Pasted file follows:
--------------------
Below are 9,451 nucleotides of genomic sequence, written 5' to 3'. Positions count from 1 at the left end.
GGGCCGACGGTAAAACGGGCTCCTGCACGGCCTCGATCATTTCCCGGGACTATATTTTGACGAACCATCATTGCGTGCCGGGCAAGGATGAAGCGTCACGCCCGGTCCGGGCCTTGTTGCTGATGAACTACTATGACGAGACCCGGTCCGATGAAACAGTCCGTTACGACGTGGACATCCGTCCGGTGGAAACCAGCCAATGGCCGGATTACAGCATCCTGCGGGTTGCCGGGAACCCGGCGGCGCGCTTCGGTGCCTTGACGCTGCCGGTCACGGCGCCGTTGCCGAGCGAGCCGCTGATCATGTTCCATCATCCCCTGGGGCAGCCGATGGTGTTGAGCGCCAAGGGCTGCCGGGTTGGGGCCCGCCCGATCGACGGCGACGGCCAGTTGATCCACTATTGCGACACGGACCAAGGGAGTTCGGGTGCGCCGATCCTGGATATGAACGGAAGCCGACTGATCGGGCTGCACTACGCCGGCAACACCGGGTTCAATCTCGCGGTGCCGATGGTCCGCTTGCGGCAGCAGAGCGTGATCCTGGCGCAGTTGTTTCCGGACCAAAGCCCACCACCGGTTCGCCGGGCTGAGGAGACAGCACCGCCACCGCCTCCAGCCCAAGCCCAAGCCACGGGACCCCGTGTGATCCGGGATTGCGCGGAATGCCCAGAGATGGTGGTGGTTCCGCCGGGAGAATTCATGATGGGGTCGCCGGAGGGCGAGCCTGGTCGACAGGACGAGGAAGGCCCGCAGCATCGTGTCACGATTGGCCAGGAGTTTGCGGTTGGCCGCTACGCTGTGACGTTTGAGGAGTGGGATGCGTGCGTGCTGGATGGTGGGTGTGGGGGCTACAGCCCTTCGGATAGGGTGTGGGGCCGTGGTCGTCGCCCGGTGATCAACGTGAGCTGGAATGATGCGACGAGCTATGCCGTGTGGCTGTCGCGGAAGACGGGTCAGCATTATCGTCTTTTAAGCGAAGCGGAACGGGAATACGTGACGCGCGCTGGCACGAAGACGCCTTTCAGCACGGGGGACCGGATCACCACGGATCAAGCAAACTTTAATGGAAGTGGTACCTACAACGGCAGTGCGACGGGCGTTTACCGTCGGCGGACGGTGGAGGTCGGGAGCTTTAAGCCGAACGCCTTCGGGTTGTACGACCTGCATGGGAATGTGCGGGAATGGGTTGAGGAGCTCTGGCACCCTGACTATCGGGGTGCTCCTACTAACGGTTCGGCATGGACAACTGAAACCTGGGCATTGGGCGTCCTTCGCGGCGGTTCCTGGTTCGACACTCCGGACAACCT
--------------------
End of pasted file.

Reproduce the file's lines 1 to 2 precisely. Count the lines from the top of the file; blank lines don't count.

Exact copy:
Below are 9,451 nucleotides of genomic sequence, written 5' to 3'. Positions count from 1 at the left end.
GGGCCGACGGTAAAACGGGCTCCTGCACGGCCTCGATCATTTCCCGGGACTATATTTTGACGAACCATCATTGCGTGCCGGGCAAGGATGAAGCGTCACGCCCGGTCCGGGCCTTGTTGCTGATGAACTACTATGACGAGACCCGGTCCGATGAAACAGTCCGTTACGACGTGGACATCCGTCCGGTGGAAACCAGCCAATGGCCGGATTACAGCATCCTGCGGGTTGCCGGGAACCCGGCGGCGCGCTTCGGTGCCTTGACGCTGCCGGTCACGGCGCCGTTGCCGAGCGAGCCGCTGATCATGTTCCATCATCCCCTGGGGCAGCCGATGGTGTTGAGCGCCAAGGGCTGCCGGGTTGGGGCCCGCCCGATCGACGGCGACGGCCAGTTGATCCACTATTGCGACACGGACCAAGGGAGTTCGGGTGCGCCGATCCTGGATATGAACGGAAGCCGACTGATCGGGCTGCACTACGCCGGCAACACCGGGTTCAATCTCGCGGTGCCGATGGTCCGCTTGCGGCAGCAGAGCGTGATCCTGGCGCAGTTGTTTCCGGACCAAAGCCCACCACCGGTTCGCCGGGCTGAGGAGACAGCACCGCCACCGCCTCCAGCCCAAGCCCAAGCCACGGGACCCCGTGTGATCCGGGATTGCGCGGAATGCCCAGAGATGGTGGTGGTTCCGCCGGGAGAATTCATGATGGGGTCGCCGGAGGGCGAGCCTGGTCGACAGGACGAGGAAGGCCCGCAGCATCGTGTCACGATTGGCCAGGAGTTTGCGGTTGGCCGCTACGCTGTGACGTTTGAGGAGTGGGATGCGTGCGTGCTGGATGGTGGGTGTGGGGGCTACAGCCCTTCGGATAGGGTGTGGGGCCGTGGTCGTCGCCCGGTGATCAACGTGAGCTGGAATGATGCGACGAGCTATGCCGTGTGGCTGTCGCGGAAGACGGGTCAGCATTATCGTCTTTTAAGCGAAGCGGAACGGGAATACGTGACGCGCGCTGGCACGAAGACGCCTTTCAGCACGGGGGACCGGATCACCACGGATCAAGCAAACTTTAATGGAAGTGGTACCTACAACGGCAGTGCGACGGGCGTTTACCGTCGGCGGACGGTGGAGGTCGGGAGCTTTAAGCCGAACGCCTTCGGGTTGTACGACCTGCATGGGAATGTGCGGGAATGGGTTGAGGAGCTCTGGCACCCTGACTATCGGGGTGCTCCTACTAACGGTTCGGCATGGACAACTGAAACCTGGGCATTGGGCGTCCTTCGCGGCGGTTCCTGGTTCGACACTCCGGACAACCT